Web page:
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When referencing to another work in a scientific paper, do we cite the paper or its author(s)?

This question is intended to clarify the conjugation of the verb that follows the reference -- especially in these cases:

  • One author, two papers:

    Jane Doe (2015a, 2015b) list-s the very specific conditions under which...

    -> lists (singular: referencing to Jane Doe) or list (plural: referencing to both papers)

  • Several authors, one paper:

    John Doe, et al. (2015) claim-s this and that.

    -> claim (plural: referencing to the multiple authors of the paper) or claims (singular: referencing to the single paper).

  • I've never seen any discussion of this, so I'll leave it as a comment rather than an answer, but given that citing the paper, rather than authors, can lead to text which is ungrammatical, I would always cite the author. Scientific papers should be as clear as possible, and littering them with (number) agreement errors seems to run counter to this ambition. – Ian_Fin Aug 30 '16 at 8:54
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    @Ian_Fin: "citing the paper, rather than authors, can lead to text which is ungrammatical" - how so? Doesn't it completely depend on how you read out the sentence? – O. R. Mapper Aug 30 '16 at 10:38
  • @O.R.Mapper If read out as written then it seems ungrammatical to me. Perhaps inserting "and" between the years reduces the effect, but the citation style that the OP uses in the question doesn't do that. – Ian_Fin Aug 30 '16 at 10:51
  • @Ian_Fin: In that case, I guess it comes down to whether you perceive "2015, 2016 are good years." as ungrammatical (leaving aside the stylistic issue that the last two elements of an enumeration are indeed typically separated by "and"), implying that "2015, 2016 is a good year." would be less ungrammatical. – O. R. Mapper Aug 30 '16 at 10:57
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    At least as far as the APA goes, the suggestion seems to be to cite the author. Note the tenth comment on this APA blog post – Ian_Fin Aug 30 '16 at 14:00
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I would say that it depends of the citation format, and the point is to look what is the subject of the sentence. In the examples you present, the conjugacy would be with the authors and the parenthesis only provides a precision about which paper is concerned.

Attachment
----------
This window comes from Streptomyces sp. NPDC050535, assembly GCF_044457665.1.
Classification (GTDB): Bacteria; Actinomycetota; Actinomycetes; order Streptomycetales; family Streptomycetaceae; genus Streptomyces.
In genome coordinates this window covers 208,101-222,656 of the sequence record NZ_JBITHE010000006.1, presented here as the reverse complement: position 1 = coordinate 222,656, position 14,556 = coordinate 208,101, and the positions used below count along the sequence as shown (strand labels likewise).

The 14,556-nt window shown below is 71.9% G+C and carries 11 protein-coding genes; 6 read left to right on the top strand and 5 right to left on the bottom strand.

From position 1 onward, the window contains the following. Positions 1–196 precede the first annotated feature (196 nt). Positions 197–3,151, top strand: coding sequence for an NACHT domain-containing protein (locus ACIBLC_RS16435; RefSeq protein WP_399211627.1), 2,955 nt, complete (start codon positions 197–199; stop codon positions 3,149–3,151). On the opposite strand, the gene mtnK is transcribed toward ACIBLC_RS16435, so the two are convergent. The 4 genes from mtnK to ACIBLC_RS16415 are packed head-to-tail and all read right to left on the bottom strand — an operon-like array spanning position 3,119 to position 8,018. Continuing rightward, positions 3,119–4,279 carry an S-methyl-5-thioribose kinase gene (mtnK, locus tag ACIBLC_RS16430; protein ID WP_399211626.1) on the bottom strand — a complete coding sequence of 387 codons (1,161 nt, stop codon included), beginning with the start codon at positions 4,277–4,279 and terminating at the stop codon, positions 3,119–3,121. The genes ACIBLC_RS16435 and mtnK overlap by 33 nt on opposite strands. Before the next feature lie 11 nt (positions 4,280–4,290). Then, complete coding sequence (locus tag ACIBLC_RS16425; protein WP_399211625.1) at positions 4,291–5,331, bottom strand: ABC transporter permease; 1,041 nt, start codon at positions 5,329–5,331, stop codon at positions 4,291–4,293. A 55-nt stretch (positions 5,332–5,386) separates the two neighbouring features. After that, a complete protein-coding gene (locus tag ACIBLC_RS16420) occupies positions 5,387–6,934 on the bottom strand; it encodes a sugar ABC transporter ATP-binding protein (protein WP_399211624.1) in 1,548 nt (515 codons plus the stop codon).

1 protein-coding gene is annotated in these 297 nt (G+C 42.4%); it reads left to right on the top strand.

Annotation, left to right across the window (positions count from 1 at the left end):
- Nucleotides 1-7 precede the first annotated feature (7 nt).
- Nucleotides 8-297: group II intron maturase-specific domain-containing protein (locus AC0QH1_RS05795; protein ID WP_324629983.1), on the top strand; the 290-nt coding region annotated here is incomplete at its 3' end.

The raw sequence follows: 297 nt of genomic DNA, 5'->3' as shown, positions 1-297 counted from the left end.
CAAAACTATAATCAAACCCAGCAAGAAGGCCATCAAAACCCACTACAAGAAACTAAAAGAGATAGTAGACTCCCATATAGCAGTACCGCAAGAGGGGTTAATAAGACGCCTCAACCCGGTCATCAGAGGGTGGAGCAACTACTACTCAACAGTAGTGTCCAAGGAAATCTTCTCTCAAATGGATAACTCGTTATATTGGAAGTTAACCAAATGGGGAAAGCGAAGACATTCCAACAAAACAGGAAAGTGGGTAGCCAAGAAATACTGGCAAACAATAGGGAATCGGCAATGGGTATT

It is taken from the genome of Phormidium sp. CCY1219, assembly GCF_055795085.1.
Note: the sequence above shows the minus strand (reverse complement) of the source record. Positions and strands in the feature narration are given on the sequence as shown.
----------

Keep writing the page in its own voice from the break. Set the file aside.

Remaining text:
In math we usually cite like that:

It is proved in [Doe15] that ...


References

[Doe15] Jane Doe, "paper name" Journal name, 2015

Therefore, we tend to cite the papers. However I often write

In [Doe15], Jane Doe proves that...

where the conjugacy is obvious.

0

Personally, I would always cite the paper, for two reasons:

  1. If a paper was written by 5 people and you only reference 1 of them (First Author et al., Last Author et al.) then I feel that is somewhat unethical. You cannot possibly know which author deserves to be named specifically, so there is no fair way to do this. It is particularly upsetting when people reference the last author because they are somewhat famous in the field. Many papers are conceived, carried out and written up by PhD students who had little to no help from their supervisor over a 4+ year period. To cite the supervisor in that instance could do significant damage to the perceived fairness of Science as a whole in the mind of that young scientist.

  2. Following on from point 1, people often cite an author rather than the paper itself as a (typically) subconscious appeal to authority, and again this is particularly true for papers published by big names in the field. This is obviously not what Science stands for. Point to the paper, the work, the methods, the result. Not the fleshy sacks of carbohydrate and protein that claim they knew it first.

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    If you have a citation with many authors you don't choose to do First Author et al. because you think the first author is the most important. You do it because that's what the style guide tells you to do. And if you cite the author then in the et al. case you'd be treating them as a group, so nobody would be being ignored. – Ian_Fin Aug 30 '16 at 13:35
  • If there was only 1 style guide allowed and it dictated what the OP must do, then this question would not exist as the OP has no choice. You cannot be ethical without free choice. As the question assumes a choice exists, some outcomes of that choice can be more ethical than others. – Wetlab Walter Aug 30 '16 at 13:50
  • I see nothing in the question to suggest that the author has one style guide saying "cite the author" and another saying "cite the paper", and they're in a moral quandary over which to follow. – Ian_Fin Aug 30 '16 at 13:58
  • I see nothing in the question to suggest a style guide at all. – Wetlab Walter Aug 30 '16 at 14:06
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    people often cite an author rather than the paper itself as a (typically) subconscious appeal to authority — That's funny. I think people cite papers as mere appeal to authority ("It's published, so it must be good"), and cite authors to give proper credit. Yes, point to the result above all else, but give the ugly bags of mostly water the credit they deserve. Also, unless you're referring to the tabloid, "science" is spelled with a small s. – JeffE Aug 31 '16 at 1:16

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